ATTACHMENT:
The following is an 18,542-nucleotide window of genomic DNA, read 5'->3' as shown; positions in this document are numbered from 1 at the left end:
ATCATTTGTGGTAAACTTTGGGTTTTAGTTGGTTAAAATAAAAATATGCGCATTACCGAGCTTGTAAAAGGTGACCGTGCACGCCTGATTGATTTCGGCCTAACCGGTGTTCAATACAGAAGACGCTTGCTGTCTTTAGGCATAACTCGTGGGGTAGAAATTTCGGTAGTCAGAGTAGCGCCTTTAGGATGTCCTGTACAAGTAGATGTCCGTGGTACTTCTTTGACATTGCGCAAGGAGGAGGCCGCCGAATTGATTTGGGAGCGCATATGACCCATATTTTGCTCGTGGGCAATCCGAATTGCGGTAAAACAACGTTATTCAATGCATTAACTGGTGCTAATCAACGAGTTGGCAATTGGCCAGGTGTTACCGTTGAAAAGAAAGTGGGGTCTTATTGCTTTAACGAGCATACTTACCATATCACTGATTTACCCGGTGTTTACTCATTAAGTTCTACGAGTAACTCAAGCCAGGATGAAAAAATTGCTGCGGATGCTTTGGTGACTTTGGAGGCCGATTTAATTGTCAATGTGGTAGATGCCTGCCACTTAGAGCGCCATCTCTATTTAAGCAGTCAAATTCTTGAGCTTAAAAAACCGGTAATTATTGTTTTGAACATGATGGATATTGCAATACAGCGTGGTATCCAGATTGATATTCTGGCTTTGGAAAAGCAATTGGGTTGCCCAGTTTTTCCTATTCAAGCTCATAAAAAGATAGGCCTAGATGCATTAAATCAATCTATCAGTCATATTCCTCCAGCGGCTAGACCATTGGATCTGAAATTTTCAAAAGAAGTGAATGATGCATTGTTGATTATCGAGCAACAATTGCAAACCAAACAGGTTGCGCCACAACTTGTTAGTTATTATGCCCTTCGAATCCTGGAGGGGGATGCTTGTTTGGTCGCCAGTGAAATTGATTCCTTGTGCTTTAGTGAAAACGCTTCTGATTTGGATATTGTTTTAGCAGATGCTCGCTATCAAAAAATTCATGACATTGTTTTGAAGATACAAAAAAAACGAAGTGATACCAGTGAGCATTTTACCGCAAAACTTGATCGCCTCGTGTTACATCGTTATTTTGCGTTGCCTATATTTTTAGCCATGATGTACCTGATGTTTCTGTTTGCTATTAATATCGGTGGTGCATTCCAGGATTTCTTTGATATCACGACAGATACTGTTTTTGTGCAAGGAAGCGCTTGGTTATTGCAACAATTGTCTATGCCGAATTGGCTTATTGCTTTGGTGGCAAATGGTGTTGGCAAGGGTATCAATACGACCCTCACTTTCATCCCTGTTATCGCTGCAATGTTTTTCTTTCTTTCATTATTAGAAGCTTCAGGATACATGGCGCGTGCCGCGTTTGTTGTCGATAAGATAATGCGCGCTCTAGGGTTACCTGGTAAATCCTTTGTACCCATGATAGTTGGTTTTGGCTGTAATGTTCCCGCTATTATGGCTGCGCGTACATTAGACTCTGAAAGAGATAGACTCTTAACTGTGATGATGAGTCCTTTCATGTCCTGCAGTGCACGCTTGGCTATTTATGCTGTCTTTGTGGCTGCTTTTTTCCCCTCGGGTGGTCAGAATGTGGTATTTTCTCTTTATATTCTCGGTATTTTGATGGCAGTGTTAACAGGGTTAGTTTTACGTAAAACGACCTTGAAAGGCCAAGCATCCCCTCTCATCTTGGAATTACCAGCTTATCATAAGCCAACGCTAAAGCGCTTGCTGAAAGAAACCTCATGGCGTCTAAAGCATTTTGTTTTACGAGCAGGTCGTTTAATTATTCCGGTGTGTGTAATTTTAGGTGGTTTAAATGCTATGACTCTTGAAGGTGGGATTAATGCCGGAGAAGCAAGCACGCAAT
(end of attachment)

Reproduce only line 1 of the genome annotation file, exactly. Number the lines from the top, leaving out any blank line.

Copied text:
The following is an 18,542-nucleotide window of genomic DNA, read 5'->3' as shown; positions in this document are numbered from 1 at the left end: